What the hell is wrong with wood pigeons?
Are they too fat to fly, just plain thick or a mixture of both?
Well they’re obviously stupid, hence the nickname birdbrain.
But surely they can’t be that dumb.
After all, other birds fly out of the way as soon as they hear a car coming, never mind see it.
Wood pigeons don’t.
They just sit there pretending that nothing is happening.
Usually they fly away at the last second before they do battle with a one and a half tonne car.
Sometimes they don’t move at all, often just standing by the side of the road, too idle to move.
Occasionally they don’t bother and the inevitable happens.
Last week I could see this stupid pigeon in the middle of the road and I said to myself: “Go on then, move.”
Well it did move, but only a second before it exploded into a mass of feathers as it hit the windscreen of the Audi A6 Avant I was driving.
Did I feel sorry for it? No not at all. These flying shit machines are the curse of the countryside, and in a lot of cities too, as they cover cars with crap.
My mate Honest has got a great picture of a car with a flat tyre, parked on the pavement under a tree near his house, that’s collected more parking tickets than it’s actually worth.
To add insult to injury it is totally splattered in pigeon droppings. It’s actually quite funny.
That’ll serve the owner right for parking on the pavement.
Anyway, as I said, no, I didn’t feel sorry for the pigeon one little bit.
The one thing I did feel sorry for was the pigeon’s victim, a wonderful Audi A6 Avant.
What on earth had this beautiful motor done to deserve being covered in dead pigeon?
To be honest, quite a bit, because it was a diesel with remarkably high CO2 emissions of 153g/km.
That figure comes despite Audi’s ranch of exhaust emissions controls which include an oxidizing catalytic converter, diesel particulate filter, exhaust gas recirculation and an SCR catalytic converter which reduces nitrogen oxide (NOx) levels to near zero.
That’s provided owners remember to refill their car’s Ad Blue tank. Hmm?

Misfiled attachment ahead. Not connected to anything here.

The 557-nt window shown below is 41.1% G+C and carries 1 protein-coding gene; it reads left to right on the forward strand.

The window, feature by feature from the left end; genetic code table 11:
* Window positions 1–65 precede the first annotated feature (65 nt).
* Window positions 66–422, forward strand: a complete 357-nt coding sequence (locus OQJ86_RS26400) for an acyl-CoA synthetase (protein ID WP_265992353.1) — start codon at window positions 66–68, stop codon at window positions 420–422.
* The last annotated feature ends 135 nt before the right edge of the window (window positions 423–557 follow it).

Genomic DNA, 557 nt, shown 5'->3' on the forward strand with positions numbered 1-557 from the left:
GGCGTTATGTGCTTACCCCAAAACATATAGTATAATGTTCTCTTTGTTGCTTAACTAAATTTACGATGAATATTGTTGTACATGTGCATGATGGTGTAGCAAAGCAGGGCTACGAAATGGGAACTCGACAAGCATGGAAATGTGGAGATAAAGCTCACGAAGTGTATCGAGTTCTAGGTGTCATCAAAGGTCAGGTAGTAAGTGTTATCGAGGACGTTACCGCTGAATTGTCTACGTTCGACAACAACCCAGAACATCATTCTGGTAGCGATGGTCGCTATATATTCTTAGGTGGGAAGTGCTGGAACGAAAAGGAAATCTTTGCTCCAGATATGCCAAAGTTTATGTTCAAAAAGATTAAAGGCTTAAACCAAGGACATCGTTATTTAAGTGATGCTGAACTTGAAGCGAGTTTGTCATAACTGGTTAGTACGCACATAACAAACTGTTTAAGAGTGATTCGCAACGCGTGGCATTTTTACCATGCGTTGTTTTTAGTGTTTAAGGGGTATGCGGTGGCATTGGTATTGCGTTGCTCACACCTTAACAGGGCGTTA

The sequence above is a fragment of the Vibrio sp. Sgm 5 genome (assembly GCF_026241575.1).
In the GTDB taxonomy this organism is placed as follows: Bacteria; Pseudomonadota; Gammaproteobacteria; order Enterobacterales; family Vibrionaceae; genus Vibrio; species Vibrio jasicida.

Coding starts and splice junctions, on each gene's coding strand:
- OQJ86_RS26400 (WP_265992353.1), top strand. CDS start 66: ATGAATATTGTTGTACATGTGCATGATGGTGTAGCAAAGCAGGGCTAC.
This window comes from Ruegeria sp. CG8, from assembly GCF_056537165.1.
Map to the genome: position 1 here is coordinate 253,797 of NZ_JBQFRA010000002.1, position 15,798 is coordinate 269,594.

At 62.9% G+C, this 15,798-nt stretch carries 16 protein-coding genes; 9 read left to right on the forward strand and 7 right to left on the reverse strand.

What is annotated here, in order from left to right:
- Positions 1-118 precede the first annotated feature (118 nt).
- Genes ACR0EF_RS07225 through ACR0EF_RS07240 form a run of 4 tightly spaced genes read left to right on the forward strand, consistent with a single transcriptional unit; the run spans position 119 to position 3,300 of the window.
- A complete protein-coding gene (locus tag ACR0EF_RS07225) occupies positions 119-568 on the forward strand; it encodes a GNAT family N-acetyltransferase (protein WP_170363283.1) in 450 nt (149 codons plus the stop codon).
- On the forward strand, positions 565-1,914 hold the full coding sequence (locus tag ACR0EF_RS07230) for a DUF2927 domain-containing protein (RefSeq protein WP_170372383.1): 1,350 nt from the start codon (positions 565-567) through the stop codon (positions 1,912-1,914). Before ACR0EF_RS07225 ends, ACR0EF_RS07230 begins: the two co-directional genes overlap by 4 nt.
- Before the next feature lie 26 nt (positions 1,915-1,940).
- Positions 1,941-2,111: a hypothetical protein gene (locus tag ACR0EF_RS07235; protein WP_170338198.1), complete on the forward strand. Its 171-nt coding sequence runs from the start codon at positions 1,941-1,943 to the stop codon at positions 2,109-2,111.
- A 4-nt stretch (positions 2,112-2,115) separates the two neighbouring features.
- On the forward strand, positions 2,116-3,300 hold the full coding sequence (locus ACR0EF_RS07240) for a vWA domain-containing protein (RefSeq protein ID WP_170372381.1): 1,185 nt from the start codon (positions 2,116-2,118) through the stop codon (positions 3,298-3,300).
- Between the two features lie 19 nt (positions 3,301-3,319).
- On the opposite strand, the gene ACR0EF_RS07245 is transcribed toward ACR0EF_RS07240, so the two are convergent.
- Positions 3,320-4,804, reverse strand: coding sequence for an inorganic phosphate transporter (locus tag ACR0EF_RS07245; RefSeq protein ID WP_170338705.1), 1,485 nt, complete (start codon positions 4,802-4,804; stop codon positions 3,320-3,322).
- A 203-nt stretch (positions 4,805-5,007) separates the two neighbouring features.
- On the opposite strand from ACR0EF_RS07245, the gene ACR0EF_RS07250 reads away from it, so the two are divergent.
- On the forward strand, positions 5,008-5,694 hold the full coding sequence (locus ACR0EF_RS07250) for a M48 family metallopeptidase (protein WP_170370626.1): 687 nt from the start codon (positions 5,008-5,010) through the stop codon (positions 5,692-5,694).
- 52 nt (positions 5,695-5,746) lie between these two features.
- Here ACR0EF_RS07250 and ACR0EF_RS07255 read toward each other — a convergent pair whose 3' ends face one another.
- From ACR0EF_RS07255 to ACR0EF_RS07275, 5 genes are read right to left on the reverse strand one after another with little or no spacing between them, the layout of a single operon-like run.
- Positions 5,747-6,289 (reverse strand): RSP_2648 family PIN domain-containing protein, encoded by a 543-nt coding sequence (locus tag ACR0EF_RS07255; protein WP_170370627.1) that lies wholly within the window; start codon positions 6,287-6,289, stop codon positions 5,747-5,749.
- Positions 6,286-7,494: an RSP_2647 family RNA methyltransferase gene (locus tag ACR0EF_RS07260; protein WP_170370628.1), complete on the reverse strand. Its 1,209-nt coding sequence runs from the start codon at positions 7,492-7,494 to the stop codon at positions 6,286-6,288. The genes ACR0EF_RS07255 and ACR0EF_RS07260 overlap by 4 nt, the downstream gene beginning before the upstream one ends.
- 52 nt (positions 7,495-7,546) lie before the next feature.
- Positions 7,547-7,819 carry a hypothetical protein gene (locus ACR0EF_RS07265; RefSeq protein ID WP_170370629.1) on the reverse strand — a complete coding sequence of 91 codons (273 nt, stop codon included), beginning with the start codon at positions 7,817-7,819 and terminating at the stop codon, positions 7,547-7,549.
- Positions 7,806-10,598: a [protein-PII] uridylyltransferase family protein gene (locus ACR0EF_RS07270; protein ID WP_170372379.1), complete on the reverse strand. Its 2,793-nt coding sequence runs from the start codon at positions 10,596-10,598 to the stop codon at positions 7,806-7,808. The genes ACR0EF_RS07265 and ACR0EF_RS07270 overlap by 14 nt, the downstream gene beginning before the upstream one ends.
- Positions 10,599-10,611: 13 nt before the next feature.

Apart from re-naming their motors with barmy numbers, then supplying a bewildering “explanation” of them (see my A4 review) Audi are on a roll at the moment.
All you need to remember with the numbers is that the higher they are, the more power it’s got.
The A6 Audi loaned to me, to give it its full name, was an Audi A6 Avant allroad quattro 50 TDI.
I’m sure you’ll have immediately understood that the number 50 is based on its 210kW power figure, rather than the 286hp produced by its 3.0-litre turbo.
It also punches out 620Nm (457lb) of torque which slams this near five metre (16ft 2in) monster from 0-62mph in 5.9s and on to a limited 155mph.
Speed like that is pretty much useless in this country so, obviously, that’s not the reason I said that Audi are on something of a roll.
Far from it, it’s the sheer beauty of their current crop of cars that is so impressive.
If you realised how blown away I was by the A4, the A6 Avant is even better.
Mind you, at £20,000 more than the A4 40 TDI quattro I drove it should be.
The first thing you notice about the A6, apart from its sheer size, is its elegance.
It looks classy and refined and you immediately expect a refined and extremely well dressed person to step out of the driver’s seat. Not me.
It may be an estate car but you expect the boss to be driving it rather than a mere sales rep.
The inside more than confirms the outside image.
As soon as you open the door you’re met by a wonderfully laid back gentleman’s lounge of dark leather, set in a mottled grey silver surround with just the occasional slash of bright silver switches and door pulls.